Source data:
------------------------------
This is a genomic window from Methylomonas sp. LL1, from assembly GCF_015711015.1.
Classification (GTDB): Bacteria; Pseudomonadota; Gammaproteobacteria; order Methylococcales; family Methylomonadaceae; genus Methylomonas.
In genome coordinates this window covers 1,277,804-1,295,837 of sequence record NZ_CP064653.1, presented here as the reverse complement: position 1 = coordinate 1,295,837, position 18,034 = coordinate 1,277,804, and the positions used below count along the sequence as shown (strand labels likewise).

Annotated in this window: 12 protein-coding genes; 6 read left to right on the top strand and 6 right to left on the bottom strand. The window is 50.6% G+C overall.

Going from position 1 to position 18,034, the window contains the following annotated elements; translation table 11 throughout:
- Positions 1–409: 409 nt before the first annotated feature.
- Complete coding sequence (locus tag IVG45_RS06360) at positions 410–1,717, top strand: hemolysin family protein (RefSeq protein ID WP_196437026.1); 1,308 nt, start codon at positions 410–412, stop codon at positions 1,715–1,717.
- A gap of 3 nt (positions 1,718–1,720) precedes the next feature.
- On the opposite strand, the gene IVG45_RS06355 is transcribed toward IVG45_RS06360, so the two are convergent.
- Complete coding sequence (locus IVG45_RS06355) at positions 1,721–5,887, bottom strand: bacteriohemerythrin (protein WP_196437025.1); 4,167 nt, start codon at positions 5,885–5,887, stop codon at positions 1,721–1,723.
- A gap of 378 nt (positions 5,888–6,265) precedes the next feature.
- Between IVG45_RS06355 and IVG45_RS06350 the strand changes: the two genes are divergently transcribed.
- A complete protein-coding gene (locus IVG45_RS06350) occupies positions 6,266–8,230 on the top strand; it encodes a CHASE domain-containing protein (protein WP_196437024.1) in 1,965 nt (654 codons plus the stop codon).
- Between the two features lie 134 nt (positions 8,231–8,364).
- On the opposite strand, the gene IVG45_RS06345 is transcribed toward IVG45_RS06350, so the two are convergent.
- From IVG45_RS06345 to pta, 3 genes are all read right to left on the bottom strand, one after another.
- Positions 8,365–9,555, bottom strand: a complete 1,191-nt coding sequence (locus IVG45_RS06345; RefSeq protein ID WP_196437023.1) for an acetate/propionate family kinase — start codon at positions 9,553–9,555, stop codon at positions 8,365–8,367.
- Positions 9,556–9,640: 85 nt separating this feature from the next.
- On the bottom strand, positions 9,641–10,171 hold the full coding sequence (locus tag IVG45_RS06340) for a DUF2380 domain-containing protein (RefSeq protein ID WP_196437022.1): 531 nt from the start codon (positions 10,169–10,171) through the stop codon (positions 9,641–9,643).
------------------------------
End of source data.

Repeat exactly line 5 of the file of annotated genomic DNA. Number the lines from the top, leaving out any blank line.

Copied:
Going from position 1 to position 18,034, the window contains the following annotated elements; translation table 11 throughout: